Friday

December 2, 2016
Posted by **sandra** on Thursday, July 9, 2009 at 3:16pm.

1.If inflation is 6% a year compounded annually, what will it cost in 21 years to buy a house currently valued at $230,000? Round to the nearest cent.

- math -
**Marth**, Thursday, July 9, 2009 at 3:32pmUse the equation A = Pe^(rt), where A is the final value, P is the initial value, r is the rate, and t is time.

The time is 21 years, the rate is .06% per year, and the initial value is $230,000.

Therefore, we have

A = 230,000*e^(.06*21)

A = $810,846.94 - math -
**Alyssa**, Thursday, July 9, 2009 at 3:36pmI don't know...That doesn't look correct. I got this:

A = 230,000*e^(.06*21)

= 289,800

NOW we add that to the 230,000 to get

A = 519,800???? I think this makes more sense? Any thoughts? ThankS! :) - math -
**Marth**, Thursday, July 9, 2009 at 3:44pm230,000*e^(.06*21) does not equal 289,800. You forgot about the e.

- math -
**sandra**, Thursday, July 9, 2009 at 4:42pmWell you see that is what I did and but still don't come up with the answer these are my answer options.

A)$427,867.75

B)$737,641.16

C)$828,813.61

D)$781,899.63

I even did this since there are 12mths in a year I mult. 12 by 21 which I got 252. So what is the answer though???? - math -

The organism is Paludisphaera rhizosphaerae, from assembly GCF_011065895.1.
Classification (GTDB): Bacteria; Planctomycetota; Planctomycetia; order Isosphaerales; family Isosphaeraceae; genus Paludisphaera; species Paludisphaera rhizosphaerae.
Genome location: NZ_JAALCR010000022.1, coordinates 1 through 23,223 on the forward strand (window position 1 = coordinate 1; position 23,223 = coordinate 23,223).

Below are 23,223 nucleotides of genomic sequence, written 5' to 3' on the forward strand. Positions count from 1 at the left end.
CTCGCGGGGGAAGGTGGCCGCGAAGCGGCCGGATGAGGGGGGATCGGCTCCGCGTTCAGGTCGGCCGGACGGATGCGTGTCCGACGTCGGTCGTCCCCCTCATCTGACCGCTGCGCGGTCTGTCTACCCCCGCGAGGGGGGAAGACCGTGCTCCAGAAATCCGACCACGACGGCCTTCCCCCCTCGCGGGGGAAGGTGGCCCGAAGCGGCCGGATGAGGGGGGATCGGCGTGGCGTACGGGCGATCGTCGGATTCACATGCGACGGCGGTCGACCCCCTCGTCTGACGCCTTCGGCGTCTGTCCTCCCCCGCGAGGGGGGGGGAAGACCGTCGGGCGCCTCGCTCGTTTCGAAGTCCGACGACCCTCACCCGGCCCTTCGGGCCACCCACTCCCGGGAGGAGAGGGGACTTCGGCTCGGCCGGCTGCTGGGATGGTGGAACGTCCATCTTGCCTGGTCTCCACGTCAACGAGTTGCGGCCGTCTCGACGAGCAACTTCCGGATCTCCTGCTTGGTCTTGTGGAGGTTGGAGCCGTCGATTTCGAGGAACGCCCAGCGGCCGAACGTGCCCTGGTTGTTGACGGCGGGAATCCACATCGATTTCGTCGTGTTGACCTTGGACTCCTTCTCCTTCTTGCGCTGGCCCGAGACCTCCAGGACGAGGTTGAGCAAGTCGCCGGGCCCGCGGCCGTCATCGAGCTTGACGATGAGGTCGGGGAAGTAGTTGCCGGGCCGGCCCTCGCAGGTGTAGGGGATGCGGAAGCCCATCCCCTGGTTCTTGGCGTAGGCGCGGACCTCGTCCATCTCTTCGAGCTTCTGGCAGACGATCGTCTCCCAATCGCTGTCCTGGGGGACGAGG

**Reiny**, Thursday, July 9, 2009 at 4:53pmJust use the compound interest formula,

Amount = princ(1+i)^n

amount = 230000(1.06)^21

= 781899.63 - math -
**Reiny**, Thursday, July 9, 2009 at 4:55pmMarth's formula is used for "continuous" rate of interest.

- math -
**sandra**, Thursday, July 9, 2009 at 5:06pmSo what you did was mult. 230,000 by 1.06 right which I got 368000. But from there what do I do did you mult. 368000 by 21? I'm lost in that step right there.

- math -
**Reiny**, Thursday, July 9, 2009 at 5:22pmno,

follow the order of operation, the power has to be done first

do (1.06)^21 on your calculator to get

3.3995636 , then multiply by 230000 - math -
**sandra**, Thursday, July 9, 2009 at 5:26pmYeah I already figured it out thank you. I was wondering how you did it solved the problem I was getting fusterated b/c I tried it so many ways and I just wouldn't come up with an answer, I was way off the mult. choice. Once again thanks.

- math -
**femstar**, Sunday, October 31, 2010 at 6:01pm1. Find the amount of time to the nearest day that it would take for a deposit of $1000 to grow to $500,000 at 10% compounded continuously. The equation for continuous compounding is given below: